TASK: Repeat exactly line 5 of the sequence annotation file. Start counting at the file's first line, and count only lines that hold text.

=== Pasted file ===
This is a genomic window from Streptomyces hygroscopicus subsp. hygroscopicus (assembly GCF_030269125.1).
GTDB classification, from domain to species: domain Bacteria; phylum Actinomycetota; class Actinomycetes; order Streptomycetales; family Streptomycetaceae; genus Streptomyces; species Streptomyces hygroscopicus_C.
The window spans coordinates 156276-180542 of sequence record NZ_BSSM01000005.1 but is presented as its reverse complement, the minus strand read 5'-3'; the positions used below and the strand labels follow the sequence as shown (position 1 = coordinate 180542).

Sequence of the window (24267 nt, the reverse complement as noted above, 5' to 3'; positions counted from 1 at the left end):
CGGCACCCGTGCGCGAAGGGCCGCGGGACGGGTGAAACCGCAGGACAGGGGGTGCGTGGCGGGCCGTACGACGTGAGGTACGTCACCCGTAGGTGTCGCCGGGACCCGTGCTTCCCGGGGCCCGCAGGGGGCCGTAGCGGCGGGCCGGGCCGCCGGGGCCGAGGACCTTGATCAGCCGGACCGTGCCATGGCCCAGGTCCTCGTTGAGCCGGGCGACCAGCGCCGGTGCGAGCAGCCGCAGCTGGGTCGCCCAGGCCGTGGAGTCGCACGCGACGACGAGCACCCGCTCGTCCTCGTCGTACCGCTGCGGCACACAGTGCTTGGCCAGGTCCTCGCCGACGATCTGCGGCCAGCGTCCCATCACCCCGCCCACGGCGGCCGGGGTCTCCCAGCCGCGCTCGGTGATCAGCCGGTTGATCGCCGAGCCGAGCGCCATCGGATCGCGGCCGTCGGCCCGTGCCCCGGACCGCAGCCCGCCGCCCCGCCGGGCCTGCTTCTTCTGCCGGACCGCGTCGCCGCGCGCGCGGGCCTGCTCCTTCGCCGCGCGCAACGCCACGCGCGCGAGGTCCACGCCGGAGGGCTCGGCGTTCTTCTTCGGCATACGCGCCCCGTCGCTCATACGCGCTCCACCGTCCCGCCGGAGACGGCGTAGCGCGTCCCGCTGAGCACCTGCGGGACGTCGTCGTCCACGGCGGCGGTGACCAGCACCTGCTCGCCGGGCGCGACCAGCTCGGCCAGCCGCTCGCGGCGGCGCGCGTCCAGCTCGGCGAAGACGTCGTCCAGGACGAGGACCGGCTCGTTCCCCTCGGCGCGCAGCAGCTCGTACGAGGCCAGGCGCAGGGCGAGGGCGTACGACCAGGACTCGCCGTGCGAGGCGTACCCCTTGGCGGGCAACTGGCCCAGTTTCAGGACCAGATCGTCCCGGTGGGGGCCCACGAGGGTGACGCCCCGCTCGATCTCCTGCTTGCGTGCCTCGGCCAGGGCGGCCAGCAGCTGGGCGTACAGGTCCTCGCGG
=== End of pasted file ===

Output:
CGGCACCCGTGCGCGAAGGGCCGCGGGACGGGTGAAACCGCAGGACAGGGGGTGCGTGGCGGGCCGTACGACGTGAGGTACGTCACCCGTAGGTGTCGCCGGGACCCGTGCTTCCCGGGGCCCGCAGGGGGCCGTAGCGGCGGGCCGGGCCGCCGGGGCCGAGGACCTTGATCAGCCGGACCGTGCCATGGCCCAGGTCCTCGTTGAGCCGGGCGACCAGCGCCGGTGCGAGCAGCCGCAGCTGGGTCGCCCAGGCCGTGGAGTCGCACGCGACGACGAGCACCCGCTCGTCCTCGTCGTACCGCTGCGGCACACAGTGCTTGGCCAGGTCCTCGCCGACGATCTGCGGCCAGCGTCCCATCACCCCGCCCACGGCGGCCGGGGTCTCCCAGCCGCGCTCGGTGATCAGCCGGTTGATCGCCGAGCCGAGCGCCATCGGATCGCGGCCGTCGGCCCGTGCCCCGGACCGCAGCCCGCCGCCCCGCCGGGCCTGCTTCTTCTGCCGGACCGCGTCGCCGCGCGCGCGGGCCTGCTCCTTCGCCGCGCGCAACGCCACGCGCGCGAGGTCCACGCCGGAGGGCTCGGCGTTCTTCTTCGGCATACGCGCCCCGTCGCTCATACGCGCTCCACCGTCCCGCCGGAGACGGCGTAGCGCGTCCCGCTGAGCACCTGCGGGACGTCGTCGTCCACGGCGGCGGTGACCAGCACCTGCTCGCCGGGCGCGACCAGCTCGGCCAGCCGCTCGCGGCGGCGCGCGTCCAGCTCGGCGAAGACGTCGTCCAGGACGAGGACCGGCTCGTTCCCCTCGGCGCGCAGCAGCTCGTACGAGGCCAGGCGCAGGGCGAGGGCGTACGACCAGGACTCGCCGTGCGAGGCGTACCCCTTGGCGGGCAACTGGCCCAGTTTCAGGACCAGATCGTCCCGGTGGGGGCCCACGAGGGTGACGCCCCGCTCGATCTCCTGCTTGCGTGCCTCGGCCAGGGCGGCCAGCAGCTGGGCGTACAGGTCCTCGCGG